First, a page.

Israeli Prime Minister Benjamin Netanyahu arrives Monday at the White House to meet with President Obama. The two are expected to discuss Iran's nuclear program, Syria's civil war, and peace negotiations with the Palestinians.
Credit Susan Walsh / AP
Israeli Prime Minister Benjamin Netanyahu is at the White House, meeting with President Obama to discuss security and intelligence matters, including Iran's nuclear program.
The White House says the two will discuss "final status negotiations with the Palestinians, as well as developments in Iran, Syria and elsewhere in the region."
Update at 4:45 p.m. ET: Leaders Describe Their Meeting
The White House has released a transcript of the two leaders discussing their meeting. Below are some highlights.
Top White House aides constantly refer to a "civil war" in the Republican Party.
They sometimes use the phrase with near delight, reveling in the tensions that threaten to pull apart the GOP. But for President Obama, the divided opposition creates a major problem: He has neither a partner to cut a deal with nor a high-profile adversary to vilify.
That situation stands in stark contrast to previous fiscal standoffs.
Originally published on Fri September 27, 2013 4:28 pm
By Eyder Peralta
President Barack Obama talks with President Hassan Rouhani of Iran during a phone call in the Oval Office, Sept. 27, 2013.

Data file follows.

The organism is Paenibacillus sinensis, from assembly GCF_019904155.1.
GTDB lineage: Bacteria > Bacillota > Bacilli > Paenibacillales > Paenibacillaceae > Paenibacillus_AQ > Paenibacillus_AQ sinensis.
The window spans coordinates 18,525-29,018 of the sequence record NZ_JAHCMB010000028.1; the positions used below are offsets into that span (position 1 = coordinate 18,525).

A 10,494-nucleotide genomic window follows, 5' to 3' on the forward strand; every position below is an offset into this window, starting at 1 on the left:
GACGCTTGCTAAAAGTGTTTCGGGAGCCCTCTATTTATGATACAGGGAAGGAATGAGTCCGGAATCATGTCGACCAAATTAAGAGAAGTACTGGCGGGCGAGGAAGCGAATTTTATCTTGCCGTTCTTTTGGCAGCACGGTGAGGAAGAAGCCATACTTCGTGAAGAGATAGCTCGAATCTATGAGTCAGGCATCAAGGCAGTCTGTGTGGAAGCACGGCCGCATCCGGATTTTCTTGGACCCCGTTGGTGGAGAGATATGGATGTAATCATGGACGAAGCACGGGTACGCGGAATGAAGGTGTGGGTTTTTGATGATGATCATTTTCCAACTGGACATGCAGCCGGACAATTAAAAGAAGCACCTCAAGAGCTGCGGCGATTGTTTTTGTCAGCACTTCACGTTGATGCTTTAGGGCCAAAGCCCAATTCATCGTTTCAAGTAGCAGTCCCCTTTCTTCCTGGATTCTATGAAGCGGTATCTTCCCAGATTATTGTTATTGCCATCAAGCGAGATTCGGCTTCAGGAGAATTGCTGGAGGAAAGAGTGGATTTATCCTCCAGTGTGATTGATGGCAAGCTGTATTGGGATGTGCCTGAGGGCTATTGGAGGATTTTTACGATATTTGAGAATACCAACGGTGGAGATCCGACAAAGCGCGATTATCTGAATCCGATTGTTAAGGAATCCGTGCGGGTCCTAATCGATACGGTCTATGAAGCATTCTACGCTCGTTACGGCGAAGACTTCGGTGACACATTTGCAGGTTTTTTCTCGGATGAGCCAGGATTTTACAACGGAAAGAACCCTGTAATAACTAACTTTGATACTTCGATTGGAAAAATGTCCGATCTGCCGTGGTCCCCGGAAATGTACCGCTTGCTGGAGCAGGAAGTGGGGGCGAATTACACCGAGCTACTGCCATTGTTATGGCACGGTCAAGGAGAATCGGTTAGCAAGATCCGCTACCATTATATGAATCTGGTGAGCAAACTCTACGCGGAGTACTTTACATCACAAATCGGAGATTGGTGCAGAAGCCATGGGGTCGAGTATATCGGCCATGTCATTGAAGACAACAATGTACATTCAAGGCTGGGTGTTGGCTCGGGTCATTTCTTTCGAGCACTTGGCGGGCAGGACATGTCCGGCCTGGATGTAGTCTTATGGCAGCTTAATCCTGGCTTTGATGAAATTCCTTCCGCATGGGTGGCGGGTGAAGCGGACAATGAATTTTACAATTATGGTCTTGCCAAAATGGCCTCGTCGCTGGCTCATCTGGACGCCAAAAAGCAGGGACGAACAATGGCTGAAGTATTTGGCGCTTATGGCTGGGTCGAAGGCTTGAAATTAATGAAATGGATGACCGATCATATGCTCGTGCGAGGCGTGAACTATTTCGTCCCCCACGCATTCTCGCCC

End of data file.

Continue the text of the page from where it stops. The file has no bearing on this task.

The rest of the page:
Credit Pete Souza / White House
During an address at the White House, today, President Obama said that he spoke on the phone with Iranian President Hassan Rouhani.
That detail is important in understanding just how serious the negotiations between the two countries have gotten. That talk was the first time the heads of states of the two countries have spoken directly since 1979.
House Republicans have insisted that a spending bill contain language defunding Obamacare.
Credit Win McNamee / Getty Images
Update At 3:50 p.m. EDT.
President Obama on Friday praised the Senate for passing a spending bill to keep the federal government operating and called House GOP efforts to tie approving the measure to defunding the Affordable Care Act "political grandstanding."
He said that despite Republican hopes that Obamacare will be repealed, "That's not going to happen," accusing Republicans of threatening to "blow up the entire economy."
No one has the right to precipitate such a crisis, he said, "just because there are a couple of laws you don't like."